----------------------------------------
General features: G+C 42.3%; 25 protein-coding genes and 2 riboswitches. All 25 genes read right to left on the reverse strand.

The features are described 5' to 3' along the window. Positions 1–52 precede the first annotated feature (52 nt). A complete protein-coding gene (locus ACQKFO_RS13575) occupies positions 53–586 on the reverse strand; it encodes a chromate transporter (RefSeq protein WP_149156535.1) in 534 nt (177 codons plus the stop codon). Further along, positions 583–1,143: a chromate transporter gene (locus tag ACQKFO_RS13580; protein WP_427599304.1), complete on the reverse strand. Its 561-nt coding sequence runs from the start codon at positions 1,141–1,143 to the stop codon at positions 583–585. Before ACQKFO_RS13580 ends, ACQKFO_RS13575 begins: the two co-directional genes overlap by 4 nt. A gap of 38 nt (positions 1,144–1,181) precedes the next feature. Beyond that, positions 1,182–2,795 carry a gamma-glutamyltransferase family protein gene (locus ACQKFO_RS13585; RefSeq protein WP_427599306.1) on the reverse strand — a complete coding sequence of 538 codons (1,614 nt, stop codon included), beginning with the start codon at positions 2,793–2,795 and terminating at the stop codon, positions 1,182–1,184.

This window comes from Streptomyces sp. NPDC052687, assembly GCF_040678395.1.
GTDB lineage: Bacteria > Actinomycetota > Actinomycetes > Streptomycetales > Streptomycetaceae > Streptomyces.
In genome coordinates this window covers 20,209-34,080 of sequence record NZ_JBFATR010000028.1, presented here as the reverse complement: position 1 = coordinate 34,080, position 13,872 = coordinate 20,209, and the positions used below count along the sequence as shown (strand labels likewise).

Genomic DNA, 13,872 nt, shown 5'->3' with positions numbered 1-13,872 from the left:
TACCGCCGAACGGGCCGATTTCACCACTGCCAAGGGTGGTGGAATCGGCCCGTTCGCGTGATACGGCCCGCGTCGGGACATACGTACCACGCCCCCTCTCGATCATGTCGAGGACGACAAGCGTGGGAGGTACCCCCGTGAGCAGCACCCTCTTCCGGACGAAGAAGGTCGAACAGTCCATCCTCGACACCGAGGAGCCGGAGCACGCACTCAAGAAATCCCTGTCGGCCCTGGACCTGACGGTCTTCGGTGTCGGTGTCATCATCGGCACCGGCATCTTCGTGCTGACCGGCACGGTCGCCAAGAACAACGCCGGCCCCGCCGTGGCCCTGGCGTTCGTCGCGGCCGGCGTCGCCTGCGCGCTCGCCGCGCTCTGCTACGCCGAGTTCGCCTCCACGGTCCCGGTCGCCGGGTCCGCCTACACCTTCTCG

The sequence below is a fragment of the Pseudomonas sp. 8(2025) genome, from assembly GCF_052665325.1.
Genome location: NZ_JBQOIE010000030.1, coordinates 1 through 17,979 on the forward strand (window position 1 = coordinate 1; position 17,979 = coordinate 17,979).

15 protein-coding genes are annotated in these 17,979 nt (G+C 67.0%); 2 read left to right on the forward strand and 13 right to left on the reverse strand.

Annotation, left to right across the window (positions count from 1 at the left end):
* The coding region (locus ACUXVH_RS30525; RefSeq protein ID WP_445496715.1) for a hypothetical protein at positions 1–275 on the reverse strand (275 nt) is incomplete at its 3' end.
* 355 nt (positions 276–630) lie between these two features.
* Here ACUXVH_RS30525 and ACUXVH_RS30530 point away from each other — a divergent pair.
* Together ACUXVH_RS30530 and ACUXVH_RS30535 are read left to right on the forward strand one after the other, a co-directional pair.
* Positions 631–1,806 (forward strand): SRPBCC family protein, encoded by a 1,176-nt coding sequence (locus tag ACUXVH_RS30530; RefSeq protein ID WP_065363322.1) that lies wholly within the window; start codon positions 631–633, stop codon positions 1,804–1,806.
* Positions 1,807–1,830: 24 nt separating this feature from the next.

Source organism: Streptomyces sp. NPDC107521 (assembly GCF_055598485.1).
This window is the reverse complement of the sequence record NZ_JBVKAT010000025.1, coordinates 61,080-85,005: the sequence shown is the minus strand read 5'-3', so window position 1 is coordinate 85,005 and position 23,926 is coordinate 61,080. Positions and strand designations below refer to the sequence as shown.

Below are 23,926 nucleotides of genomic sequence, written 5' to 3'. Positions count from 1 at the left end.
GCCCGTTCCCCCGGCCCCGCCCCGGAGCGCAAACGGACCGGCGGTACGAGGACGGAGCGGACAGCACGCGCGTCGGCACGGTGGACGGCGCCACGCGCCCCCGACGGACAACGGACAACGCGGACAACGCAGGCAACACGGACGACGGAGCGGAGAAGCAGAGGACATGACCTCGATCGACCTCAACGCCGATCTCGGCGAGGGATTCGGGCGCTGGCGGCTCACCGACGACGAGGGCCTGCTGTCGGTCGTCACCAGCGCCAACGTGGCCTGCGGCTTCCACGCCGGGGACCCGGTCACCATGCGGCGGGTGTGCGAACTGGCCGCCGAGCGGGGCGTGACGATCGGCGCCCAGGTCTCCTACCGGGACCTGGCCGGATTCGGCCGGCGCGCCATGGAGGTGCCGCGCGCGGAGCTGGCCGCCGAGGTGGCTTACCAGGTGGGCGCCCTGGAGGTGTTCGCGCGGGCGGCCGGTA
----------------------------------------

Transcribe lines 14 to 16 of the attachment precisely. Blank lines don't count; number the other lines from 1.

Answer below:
* Here ACUXVH_RS30525 and ACUXVH_RS30530 point away from each other — a divergent pair.
* Together ACUXVH_RS30530 and ACUXVH_RS30535 are read left to right on the forward strand one after the other, a co-directional pair.
* Positions 631–1,806 (forward strand): SRPBCC family protein, encoded by a 1,176-nt coding sequence (locus tag ACUXVH_RS30530; RefSeq protein ID WP_065363322.1) that lies wholly within the window; start codon positions 631–633, stop codon positions 1,804–1,806.